Groupon is a social commerce superstar. Here are three other groups that can make also get you shopping more socially.
Luis Cortes/Imagen Digital
Groupon has made a name for itself as a social-commerce wonder.
The site, which offers discounts that come into force once a certain number of consumers purchase them, "effectively invented social commerce," one of its investors told the Chicago Tribune. On Wednesday, Groupon announced it had secured $50 million in additional funding to start deals in 50 new cities, which would bring its total to 95 cities. Whether you're interested in paying $45 for a $74 ski pass in Boston or $185 for $900 worth of laser hair removal in Los Angeles, that's probably a good thing.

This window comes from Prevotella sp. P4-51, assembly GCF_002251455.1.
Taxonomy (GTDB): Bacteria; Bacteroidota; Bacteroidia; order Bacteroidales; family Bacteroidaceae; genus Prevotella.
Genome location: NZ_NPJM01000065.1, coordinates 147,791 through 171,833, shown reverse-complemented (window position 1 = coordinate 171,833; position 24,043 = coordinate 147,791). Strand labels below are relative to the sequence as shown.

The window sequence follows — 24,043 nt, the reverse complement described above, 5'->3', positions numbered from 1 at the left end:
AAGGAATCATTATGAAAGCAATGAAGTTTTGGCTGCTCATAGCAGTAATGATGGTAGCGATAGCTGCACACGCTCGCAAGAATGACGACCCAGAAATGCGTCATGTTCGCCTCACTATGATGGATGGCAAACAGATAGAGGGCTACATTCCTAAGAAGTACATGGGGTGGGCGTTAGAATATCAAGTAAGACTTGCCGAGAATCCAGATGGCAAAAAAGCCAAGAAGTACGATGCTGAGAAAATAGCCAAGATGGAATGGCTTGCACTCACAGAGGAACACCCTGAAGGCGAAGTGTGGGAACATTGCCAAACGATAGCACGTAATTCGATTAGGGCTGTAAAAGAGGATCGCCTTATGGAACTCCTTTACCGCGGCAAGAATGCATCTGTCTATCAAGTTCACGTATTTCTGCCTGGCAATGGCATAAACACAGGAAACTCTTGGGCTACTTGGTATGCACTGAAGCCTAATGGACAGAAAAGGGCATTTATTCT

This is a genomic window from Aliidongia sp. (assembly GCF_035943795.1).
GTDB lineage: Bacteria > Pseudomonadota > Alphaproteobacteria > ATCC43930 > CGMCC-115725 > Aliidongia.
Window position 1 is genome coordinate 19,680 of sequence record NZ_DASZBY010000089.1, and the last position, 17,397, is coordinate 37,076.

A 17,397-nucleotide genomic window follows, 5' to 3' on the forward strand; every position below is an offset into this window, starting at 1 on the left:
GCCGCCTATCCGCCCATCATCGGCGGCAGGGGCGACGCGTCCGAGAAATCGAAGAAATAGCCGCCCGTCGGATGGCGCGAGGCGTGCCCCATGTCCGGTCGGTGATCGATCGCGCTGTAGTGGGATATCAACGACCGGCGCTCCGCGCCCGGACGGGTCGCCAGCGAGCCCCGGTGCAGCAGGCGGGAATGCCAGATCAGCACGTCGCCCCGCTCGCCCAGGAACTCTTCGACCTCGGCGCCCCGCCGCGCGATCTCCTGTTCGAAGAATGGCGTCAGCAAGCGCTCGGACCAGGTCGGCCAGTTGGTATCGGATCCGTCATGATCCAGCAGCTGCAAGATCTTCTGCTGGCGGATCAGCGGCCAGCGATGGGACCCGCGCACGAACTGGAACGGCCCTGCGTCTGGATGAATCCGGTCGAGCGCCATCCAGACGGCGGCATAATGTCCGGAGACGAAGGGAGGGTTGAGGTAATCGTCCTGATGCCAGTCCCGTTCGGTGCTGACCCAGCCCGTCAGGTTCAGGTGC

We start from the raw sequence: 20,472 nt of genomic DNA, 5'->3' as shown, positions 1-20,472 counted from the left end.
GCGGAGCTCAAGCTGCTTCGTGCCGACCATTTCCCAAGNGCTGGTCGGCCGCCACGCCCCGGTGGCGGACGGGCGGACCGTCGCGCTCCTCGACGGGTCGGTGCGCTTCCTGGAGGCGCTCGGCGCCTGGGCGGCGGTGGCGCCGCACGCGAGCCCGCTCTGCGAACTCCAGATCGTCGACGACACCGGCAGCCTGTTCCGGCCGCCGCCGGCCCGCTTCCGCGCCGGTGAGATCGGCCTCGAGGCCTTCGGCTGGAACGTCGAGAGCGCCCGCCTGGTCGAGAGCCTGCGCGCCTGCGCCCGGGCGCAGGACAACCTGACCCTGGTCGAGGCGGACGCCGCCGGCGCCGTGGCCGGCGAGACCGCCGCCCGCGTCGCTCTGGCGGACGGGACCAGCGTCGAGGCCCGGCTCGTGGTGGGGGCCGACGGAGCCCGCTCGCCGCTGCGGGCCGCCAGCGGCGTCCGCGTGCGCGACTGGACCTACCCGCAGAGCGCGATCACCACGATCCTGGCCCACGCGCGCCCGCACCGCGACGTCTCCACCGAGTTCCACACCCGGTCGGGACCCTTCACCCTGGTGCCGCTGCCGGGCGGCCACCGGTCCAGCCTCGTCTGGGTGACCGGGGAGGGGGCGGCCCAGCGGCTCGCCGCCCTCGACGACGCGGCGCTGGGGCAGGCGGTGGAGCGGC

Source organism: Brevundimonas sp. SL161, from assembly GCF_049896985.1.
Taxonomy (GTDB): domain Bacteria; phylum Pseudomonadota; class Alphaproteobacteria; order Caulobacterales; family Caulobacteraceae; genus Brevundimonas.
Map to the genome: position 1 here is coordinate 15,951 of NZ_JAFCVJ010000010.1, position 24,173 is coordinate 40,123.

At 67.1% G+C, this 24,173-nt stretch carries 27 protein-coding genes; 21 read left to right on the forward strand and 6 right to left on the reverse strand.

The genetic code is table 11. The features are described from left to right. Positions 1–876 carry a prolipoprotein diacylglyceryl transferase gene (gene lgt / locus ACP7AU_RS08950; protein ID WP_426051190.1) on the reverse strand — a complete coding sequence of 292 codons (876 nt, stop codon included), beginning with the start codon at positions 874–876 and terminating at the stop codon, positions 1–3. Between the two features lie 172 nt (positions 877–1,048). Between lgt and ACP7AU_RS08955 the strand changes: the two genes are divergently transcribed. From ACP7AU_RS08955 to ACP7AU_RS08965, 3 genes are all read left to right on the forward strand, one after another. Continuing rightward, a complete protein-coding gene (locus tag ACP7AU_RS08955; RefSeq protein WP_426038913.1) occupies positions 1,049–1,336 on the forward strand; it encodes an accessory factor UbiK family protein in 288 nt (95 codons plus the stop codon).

But Groupon is just the tip of the social commerce iceberg. For one, it's not social: the deal doesn't involve any real interaction between purchaser and vendor or purchasers with one another.
Here are three other social commerce groups that have the potential to get people shopping more socially than ever before.
The Next Big Thing from Twitter founder Jack Dorsey is a small plastic box that makes Apple's iPhone and iTouch into a mobile credit-card reader. After plugging the Square into the item's headphone jack, your friendly neighborhood street vendor can now take your plastic — and e-mail or text you your receipt. Loyalty cards to get that tenth free beverage? Forget 'em. Your Square account stores all that data online. Set to be rolled out widely early in 2010, Square has the ability to revolutionize everything from Craigslist purchases to cab rides in one fell swoop.